Funding Rounds provide outside investors the opportunity to invest cash in a growing company in exchange for equity, or partial ownership of that company. When you hear discussions of Series A, Series B and Series C funding rounds, these terms are referring to this process of growing a business through outside investment...
t's not uncommon for start-ups to engage in what is known as seed funding or angel investor funding at the outset. This can be followed by Series A, B and C funding rounds, as well as additional efforts to earn capital. Series A, B and C are necessary ingredients for a business that decides bootstrapping, or merely surviving off of the generosity of friends, family and the depth of their own pockets, will not suffice.
The path for each start-up is somewhat different, as is the timeline for funding. Many businesses spend months or even years in search of funding, while others (particularly those with ideas seen as truly revolutionary or those attached to individuals with a proven track record of success) may bypass some of the rounds of funding and move through the process of building capital more quickly.
Once you understand the distinction between these rounds, it will be easier to analyse headlines regarding the start-up and investing world, by grasping the context of what exactly a round means for the prospects and direction of a company. Series A, B and C funding rounds are merely stepping stones in the process of turning an ingenious idea into a revolutionary global company, ripe for an IPO.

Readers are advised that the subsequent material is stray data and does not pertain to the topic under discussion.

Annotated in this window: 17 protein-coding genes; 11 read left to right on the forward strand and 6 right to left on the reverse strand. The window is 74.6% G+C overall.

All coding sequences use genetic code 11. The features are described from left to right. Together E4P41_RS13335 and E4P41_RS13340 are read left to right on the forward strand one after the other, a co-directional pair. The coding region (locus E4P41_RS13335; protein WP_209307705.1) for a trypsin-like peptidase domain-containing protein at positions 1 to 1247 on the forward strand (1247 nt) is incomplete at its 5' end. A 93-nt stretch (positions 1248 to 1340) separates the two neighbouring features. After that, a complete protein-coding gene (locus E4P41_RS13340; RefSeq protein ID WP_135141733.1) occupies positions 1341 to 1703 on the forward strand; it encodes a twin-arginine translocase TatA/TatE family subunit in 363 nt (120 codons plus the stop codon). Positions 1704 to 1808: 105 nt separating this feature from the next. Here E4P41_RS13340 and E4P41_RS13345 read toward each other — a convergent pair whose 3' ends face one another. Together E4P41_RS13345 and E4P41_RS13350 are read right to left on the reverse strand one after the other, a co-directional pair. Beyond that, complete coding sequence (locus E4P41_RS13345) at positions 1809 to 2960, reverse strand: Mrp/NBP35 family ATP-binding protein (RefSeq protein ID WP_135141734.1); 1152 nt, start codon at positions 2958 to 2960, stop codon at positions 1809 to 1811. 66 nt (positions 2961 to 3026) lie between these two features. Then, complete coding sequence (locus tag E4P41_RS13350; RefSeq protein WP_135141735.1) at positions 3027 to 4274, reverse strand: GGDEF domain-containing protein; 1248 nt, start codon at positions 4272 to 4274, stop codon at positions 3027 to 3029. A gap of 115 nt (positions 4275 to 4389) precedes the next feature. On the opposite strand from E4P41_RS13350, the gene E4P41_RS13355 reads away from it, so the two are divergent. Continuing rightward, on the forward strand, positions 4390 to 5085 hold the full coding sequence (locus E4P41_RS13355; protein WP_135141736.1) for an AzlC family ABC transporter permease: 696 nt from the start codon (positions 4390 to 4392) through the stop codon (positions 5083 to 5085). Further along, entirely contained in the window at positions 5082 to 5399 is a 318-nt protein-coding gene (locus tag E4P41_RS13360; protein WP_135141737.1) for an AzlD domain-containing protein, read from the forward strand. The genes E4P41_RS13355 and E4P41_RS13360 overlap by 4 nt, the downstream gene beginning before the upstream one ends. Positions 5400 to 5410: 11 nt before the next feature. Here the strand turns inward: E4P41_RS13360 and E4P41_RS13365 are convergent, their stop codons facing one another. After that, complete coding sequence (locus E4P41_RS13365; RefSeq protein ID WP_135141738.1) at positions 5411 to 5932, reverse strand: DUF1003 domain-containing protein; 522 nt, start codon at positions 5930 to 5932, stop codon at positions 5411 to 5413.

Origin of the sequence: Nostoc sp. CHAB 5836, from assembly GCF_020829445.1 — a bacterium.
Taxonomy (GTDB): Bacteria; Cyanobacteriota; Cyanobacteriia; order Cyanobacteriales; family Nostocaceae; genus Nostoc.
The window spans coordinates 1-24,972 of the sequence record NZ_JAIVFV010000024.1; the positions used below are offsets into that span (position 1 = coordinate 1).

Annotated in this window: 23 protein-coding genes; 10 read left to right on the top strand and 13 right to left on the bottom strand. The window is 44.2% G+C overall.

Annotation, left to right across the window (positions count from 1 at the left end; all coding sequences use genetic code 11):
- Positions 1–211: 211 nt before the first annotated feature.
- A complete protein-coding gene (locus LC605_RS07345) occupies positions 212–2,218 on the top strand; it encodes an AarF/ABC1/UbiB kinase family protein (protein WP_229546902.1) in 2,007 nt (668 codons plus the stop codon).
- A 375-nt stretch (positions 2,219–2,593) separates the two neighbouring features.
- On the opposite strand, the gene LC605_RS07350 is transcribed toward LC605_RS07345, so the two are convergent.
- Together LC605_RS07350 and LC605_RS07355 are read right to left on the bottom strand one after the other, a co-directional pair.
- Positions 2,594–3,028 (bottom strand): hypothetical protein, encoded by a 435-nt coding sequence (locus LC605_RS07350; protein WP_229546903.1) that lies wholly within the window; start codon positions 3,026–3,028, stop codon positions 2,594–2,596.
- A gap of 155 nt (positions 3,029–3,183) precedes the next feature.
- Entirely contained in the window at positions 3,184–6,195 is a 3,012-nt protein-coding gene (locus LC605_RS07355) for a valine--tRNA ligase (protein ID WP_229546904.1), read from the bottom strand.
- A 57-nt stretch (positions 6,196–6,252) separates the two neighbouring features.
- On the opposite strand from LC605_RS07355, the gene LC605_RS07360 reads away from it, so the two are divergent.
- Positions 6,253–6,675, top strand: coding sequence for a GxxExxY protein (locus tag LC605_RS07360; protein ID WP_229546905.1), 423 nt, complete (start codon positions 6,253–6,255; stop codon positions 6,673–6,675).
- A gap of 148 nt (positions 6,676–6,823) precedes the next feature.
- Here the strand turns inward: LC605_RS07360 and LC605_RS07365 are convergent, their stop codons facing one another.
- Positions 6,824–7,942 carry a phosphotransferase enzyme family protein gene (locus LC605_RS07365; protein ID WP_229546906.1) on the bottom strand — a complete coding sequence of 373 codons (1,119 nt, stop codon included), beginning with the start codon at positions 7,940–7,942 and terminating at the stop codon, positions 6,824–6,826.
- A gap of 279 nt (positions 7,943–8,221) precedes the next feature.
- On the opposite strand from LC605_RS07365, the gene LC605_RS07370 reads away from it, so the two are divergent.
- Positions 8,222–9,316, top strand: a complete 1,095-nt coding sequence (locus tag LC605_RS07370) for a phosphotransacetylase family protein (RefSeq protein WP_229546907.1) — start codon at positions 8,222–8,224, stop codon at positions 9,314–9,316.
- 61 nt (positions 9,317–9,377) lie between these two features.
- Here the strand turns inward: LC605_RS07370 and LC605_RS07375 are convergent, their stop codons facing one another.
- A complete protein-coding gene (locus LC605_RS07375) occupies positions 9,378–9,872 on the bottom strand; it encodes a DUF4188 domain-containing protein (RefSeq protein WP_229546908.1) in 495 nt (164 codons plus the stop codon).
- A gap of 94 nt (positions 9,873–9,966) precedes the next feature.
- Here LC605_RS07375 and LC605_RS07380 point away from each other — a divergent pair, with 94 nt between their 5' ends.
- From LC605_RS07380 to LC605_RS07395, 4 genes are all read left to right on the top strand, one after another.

Before exploring how a round of funding works, it's necessary to identify the different participants. First, there are the individuals hoping to gain funding for their company. As the business becomes increasingly mature, it tends to advance through the funding rounds.
On the other side are potential investors. While investors wish for businesses to succeed because they support entrepreneurship and believe in the aims and causes of those businesses, they also hope to gain something back from their investment. For this reason, nearly all investments made during one or another stage of developmental funding is arranged such that the investor or investing company retains partial ownership of the company. If the company grows and earns a profit, the investor will be rewarded.
Before any round of funding begins, analysts undertake a valuation of the company in question. Valuations are derived from many different factors, including management, proven track record, market size and risk. In turn, these factors impact the types of investors likely to get involved and the reasons why the company may be seeking new capital.